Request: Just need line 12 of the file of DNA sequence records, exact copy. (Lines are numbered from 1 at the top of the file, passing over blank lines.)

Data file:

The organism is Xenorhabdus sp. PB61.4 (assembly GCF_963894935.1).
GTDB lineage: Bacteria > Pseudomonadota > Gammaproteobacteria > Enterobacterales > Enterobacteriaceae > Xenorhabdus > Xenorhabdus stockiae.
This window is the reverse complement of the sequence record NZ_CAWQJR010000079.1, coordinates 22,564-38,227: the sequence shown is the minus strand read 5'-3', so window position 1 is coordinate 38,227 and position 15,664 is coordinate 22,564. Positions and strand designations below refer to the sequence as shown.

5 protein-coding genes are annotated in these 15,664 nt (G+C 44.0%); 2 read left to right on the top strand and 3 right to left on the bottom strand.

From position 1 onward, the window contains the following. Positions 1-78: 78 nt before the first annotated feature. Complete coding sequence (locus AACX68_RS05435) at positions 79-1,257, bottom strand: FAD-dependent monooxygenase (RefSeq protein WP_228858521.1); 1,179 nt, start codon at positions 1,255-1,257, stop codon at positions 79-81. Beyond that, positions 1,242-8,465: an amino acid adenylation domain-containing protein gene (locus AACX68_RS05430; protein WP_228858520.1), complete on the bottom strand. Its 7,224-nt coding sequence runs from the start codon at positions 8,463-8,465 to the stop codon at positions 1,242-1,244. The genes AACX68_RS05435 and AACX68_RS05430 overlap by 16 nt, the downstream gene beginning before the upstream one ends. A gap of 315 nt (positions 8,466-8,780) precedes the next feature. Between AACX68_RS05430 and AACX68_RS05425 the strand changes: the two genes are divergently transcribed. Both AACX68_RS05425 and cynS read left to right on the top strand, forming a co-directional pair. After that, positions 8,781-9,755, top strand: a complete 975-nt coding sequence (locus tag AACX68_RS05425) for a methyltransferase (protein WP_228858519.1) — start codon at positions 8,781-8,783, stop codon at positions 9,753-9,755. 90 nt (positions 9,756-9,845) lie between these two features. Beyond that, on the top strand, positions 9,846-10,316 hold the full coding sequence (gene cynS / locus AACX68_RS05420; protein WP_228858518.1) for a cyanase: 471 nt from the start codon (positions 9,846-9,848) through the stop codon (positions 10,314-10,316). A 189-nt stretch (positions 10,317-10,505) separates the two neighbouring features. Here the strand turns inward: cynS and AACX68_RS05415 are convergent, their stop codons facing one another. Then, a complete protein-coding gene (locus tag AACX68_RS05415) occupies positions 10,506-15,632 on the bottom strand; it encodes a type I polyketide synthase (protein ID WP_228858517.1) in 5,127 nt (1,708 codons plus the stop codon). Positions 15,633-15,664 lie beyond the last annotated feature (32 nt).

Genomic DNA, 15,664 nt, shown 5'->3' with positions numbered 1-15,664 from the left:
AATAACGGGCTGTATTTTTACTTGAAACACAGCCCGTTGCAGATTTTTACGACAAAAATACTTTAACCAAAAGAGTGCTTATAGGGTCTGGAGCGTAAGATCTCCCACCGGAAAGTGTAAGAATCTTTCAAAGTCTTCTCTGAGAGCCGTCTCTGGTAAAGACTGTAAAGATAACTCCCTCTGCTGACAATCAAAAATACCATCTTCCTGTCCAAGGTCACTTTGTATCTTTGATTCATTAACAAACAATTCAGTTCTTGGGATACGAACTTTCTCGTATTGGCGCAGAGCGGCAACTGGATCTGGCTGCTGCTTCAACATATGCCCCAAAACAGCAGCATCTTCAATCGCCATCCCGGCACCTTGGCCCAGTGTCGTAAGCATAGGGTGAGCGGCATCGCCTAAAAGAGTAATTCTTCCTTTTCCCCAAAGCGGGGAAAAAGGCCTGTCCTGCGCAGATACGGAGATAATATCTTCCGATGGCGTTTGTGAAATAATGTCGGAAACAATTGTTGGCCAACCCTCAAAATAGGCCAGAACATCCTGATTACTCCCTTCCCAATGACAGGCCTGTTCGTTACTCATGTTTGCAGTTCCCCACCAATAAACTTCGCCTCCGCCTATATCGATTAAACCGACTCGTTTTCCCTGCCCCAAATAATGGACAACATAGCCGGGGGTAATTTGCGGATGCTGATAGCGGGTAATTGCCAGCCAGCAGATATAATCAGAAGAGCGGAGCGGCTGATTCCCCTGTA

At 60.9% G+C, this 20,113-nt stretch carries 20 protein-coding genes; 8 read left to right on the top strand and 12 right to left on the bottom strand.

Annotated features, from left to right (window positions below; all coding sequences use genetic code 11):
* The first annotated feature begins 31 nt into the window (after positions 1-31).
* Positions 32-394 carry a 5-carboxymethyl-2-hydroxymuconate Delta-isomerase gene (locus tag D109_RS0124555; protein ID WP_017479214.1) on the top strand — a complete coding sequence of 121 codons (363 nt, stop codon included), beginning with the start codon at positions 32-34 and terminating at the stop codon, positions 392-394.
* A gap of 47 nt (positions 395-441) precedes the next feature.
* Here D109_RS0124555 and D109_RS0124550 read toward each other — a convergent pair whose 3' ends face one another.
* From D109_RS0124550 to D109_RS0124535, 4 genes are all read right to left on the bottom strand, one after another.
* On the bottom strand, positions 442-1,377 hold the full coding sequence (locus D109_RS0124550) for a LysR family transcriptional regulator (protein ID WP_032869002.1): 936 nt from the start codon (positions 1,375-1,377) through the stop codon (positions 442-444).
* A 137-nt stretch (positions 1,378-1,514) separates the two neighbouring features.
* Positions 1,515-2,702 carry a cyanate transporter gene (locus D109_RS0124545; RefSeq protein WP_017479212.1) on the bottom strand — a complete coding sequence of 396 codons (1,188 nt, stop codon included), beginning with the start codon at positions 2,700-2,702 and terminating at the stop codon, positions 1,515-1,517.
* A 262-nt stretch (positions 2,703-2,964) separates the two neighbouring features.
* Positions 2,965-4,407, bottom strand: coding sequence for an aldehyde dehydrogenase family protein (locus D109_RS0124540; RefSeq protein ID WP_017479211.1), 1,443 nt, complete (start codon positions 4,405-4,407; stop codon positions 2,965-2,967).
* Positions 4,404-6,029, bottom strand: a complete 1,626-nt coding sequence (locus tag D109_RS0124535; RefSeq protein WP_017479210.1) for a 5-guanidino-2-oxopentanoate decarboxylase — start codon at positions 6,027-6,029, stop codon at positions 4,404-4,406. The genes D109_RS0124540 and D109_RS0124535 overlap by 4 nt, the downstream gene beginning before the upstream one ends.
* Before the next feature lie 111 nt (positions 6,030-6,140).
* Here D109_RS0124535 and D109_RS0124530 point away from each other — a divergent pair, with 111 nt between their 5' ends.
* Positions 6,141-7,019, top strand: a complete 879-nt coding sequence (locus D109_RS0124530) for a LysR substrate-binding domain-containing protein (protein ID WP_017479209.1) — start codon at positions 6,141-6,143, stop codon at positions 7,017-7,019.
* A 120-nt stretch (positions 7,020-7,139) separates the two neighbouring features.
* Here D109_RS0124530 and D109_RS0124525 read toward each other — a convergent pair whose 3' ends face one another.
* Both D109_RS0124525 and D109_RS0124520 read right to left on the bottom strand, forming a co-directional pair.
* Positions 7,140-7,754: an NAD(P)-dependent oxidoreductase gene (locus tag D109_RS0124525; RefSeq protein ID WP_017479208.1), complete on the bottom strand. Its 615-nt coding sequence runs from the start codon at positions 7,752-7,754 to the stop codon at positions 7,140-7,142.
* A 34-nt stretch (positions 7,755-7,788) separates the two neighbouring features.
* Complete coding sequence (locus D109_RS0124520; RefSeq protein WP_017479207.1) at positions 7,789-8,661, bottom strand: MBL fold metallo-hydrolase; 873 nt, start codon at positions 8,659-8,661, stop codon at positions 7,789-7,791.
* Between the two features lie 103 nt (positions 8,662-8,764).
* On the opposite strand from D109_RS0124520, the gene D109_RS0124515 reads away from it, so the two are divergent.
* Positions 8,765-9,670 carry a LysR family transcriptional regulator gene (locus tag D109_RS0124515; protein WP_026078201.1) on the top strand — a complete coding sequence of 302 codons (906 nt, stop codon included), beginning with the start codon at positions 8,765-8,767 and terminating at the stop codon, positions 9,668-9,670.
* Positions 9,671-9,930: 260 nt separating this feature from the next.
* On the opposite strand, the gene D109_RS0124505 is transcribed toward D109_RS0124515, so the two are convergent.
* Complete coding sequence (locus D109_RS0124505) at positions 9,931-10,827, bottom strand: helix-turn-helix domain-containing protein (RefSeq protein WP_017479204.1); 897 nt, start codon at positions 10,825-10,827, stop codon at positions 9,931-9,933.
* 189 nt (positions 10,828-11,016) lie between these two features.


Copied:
* A gap of 47 nt (positions 395-441) precedes the next feature.